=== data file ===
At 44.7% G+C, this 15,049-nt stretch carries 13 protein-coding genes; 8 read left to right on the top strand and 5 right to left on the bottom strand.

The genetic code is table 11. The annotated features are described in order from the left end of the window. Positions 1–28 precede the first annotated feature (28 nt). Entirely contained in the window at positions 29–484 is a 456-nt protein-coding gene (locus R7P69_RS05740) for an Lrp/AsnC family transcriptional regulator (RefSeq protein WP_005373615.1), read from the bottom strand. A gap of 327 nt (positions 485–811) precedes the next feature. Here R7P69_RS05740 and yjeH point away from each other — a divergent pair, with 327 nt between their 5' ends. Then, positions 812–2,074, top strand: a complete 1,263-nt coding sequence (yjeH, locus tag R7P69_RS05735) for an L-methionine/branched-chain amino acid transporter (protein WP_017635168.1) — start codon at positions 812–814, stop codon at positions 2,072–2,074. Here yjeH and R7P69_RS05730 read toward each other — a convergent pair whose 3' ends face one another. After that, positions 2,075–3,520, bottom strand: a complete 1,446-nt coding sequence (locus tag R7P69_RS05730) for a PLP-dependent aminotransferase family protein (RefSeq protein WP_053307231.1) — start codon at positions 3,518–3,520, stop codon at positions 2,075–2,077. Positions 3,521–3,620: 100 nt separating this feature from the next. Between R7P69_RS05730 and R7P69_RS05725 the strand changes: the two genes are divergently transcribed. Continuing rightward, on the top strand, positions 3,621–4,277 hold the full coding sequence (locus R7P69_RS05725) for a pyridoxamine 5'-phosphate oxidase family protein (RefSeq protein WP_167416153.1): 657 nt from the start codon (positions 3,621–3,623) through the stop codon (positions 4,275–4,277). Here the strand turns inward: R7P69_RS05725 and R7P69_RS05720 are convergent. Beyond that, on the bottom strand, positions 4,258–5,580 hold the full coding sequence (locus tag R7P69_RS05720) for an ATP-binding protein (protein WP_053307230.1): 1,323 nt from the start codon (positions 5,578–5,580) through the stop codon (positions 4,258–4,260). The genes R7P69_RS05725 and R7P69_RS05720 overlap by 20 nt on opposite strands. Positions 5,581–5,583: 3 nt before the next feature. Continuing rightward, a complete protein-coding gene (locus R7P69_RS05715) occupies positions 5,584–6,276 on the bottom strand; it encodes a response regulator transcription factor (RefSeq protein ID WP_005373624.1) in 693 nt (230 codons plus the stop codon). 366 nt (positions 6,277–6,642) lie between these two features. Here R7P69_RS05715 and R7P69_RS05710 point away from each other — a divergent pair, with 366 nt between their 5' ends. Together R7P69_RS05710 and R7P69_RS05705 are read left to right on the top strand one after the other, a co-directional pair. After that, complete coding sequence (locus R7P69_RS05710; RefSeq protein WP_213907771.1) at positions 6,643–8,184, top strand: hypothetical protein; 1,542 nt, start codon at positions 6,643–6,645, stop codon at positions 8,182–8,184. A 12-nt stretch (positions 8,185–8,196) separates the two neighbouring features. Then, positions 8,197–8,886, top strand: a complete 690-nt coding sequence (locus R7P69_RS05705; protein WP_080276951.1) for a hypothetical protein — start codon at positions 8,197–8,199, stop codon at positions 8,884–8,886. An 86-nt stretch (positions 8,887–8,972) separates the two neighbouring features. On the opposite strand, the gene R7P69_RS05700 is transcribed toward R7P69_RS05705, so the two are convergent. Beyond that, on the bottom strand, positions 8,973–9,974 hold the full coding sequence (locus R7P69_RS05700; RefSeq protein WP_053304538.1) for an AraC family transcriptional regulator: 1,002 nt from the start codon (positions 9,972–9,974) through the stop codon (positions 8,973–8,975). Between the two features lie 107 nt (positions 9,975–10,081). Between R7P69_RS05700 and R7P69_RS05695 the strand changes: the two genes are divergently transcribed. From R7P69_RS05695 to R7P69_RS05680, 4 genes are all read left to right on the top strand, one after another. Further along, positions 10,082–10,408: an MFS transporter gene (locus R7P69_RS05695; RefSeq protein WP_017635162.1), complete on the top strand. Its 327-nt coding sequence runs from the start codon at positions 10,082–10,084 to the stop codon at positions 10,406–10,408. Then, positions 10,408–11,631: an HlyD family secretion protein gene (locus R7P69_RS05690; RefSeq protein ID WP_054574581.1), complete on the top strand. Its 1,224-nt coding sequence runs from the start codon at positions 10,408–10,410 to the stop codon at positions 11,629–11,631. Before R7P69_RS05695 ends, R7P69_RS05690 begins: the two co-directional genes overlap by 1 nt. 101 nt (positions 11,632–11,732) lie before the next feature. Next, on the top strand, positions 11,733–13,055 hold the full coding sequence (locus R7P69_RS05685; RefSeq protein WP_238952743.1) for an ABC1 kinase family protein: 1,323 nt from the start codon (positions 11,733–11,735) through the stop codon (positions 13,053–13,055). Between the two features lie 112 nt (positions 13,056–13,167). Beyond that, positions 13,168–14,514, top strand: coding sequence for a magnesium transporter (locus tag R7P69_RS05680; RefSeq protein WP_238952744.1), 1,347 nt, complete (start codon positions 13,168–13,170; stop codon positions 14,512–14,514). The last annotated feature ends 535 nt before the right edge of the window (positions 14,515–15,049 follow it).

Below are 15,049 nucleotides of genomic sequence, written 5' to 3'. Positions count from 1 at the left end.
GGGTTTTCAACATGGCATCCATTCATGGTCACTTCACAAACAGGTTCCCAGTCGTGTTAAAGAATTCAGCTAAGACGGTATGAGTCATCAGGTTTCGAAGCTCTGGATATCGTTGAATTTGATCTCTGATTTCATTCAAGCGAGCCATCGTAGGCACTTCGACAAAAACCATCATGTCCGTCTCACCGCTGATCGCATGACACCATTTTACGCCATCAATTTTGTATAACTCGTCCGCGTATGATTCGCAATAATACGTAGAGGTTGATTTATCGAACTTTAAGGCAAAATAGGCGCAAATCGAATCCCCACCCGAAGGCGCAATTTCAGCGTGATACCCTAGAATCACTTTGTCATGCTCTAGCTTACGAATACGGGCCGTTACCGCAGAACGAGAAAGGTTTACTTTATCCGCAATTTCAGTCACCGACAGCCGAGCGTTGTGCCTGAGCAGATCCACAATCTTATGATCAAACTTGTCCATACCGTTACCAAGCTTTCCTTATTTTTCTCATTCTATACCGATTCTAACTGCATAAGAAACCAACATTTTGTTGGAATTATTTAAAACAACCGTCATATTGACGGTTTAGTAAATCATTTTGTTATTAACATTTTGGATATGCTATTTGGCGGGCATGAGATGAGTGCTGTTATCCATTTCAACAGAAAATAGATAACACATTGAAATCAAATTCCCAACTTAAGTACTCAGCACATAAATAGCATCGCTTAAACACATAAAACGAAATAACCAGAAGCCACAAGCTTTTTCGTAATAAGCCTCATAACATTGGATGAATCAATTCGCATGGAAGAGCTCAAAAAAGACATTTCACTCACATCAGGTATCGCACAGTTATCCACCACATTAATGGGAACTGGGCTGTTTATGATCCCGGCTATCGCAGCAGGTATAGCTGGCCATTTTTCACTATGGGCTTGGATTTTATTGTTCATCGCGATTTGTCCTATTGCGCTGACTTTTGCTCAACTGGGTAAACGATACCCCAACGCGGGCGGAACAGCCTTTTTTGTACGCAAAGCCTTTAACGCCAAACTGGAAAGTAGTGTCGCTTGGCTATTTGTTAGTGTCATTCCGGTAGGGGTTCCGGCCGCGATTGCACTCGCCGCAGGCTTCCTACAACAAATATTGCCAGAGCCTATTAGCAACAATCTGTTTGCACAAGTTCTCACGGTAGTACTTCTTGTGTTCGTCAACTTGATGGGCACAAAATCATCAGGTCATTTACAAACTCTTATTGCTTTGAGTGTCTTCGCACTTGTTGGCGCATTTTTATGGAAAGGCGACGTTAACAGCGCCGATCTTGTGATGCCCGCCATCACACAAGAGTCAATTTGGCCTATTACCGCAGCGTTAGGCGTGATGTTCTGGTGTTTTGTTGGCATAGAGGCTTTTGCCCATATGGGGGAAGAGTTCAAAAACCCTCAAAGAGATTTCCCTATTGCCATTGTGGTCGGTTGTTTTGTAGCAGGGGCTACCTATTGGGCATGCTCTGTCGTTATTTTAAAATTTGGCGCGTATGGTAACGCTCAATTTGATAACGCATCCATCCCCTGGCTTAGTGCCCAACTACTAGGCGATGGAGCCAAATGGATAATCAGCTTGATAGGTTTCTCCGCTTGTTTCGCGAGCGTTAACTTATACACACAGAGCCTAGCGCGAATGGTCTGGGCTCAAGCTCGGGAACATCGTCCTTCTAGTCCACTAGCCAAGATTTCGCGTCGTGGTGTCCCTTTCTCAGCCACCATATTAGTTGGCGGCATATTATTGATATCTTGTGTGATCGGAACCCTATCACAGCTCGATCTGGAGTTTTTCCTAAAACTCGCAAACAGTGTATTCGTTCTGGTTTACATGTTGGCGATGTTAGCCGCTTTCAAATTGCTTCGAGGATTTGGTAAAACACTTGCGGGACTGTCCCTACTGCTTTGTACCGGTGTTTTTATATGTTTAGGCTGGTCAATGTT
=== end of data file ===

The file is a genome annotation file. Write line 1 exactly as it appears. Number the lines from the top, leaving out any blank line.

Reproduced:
At 44.7% G+C, this 15,049-nt stretch carries 13 protein-coding genes; 8 read left to right on the top strand and 5 right to left on the bottom strand.